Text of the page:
Known for its lively, clear prose as well as its scholarly research, Zinn's A People's History is the only volume to tell America's story from the point of view of, and in the words of, its women, factory workers, African-Americans, Native Americans, working poor, and immigrant laborers. Here we learn that many of our country's greatest battles (labor laws, women's rights, racial equality) were carried out at the grassroots level, against bloody resistance.
Revised and updated with new chapters on Clinton's presidency, the 2000 Election, and the "War on Terrorism," A People's History of the United States features insightful analysis of the most important events in our history.
Also, listen to The People Speak,a celebration of Howard Zinn's A People's History of the United States.
©1980, 1995, 1998, 1999, 2003 Howard Zinn; (P)1999, 2003 HarperCollins Publishers, Inc.
"Matt Damon's reading captures the spirit of the text. Like the book, Damon's voice has an edge to it. He expresses the author's outrage regarding the exploitation of certain groups in American history. He also communicates Zinn's admiration for the courage and determination demonstrated by protest leaders." (AudioFile)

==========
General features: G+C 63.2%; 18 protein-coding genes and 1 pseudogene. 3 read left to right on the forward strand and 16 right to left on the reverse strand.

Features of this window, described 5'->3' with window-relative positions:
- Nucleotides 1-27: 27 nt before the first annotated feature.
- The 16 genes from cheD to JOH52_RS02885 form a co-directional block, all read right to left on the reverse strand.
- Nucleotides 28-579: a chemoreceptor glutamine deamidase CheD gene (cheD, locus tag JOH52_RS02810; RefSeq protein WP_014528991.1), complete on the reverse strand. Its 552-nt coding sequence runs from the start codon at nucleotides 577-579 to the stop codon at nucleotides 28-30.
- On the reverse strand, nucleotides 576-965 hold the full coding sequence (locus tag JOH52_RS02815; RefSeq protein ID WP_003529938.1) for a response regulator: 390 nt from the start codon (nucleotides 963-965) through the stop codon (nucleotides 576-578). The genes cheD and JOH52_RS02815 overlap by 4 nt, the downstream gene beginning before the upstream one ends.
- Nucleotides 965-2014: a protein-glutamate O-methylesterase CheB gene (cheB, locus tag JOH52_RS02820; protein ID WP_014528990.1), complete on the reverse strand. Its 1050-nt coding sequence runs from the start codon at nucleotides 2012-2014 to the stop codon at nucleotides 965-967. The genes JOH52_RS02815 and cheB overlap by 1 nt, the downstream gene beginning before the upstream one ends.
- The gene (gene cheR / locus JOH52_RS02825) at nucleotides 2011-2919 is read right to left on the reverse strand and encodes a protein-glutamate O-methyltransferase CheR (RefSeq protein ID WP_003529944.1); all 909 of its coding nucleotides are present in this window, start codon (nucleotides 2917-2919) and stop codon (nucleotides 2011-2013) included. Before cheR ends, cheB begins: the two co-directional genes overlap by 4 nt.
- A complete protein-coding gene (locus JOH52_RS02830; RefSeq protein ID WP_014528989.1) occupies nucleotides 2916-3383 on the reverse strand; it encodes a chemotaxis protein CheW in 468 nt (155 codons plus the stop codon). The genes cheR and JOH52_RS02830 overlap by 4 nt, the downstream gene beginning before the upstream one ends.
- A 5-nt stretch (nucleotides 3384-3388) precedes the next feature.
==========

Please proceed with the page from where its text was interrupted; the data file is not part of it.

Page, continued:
Having read the full text version of Zinn's book in my high school government class 10 years ago, I was really looking forward to revisiting it. Narrator Matt Damon does an outstanding job with the book, and gives it a lot of feeling and flavor. But, I found that this abridged version was simply too abridged. The title for this watered-down version should be "An Overview of A Few Important Trends in Recent US History" not "A People's History of the United States", which promises something broad and ambitious in scope which is simply not delivered.
As much as I like Matt Damon, I really didn't like him reading this book. It sounds like he's falling asleep reading a long list of atrocities. The book gets much better when the author takes over about half way through. The message is pretty dark, that this country is on evil auto-pilot, and that it takes huge movements of people to change its course. My feeling is that we'll only change when someone takes away our TV's and french fries.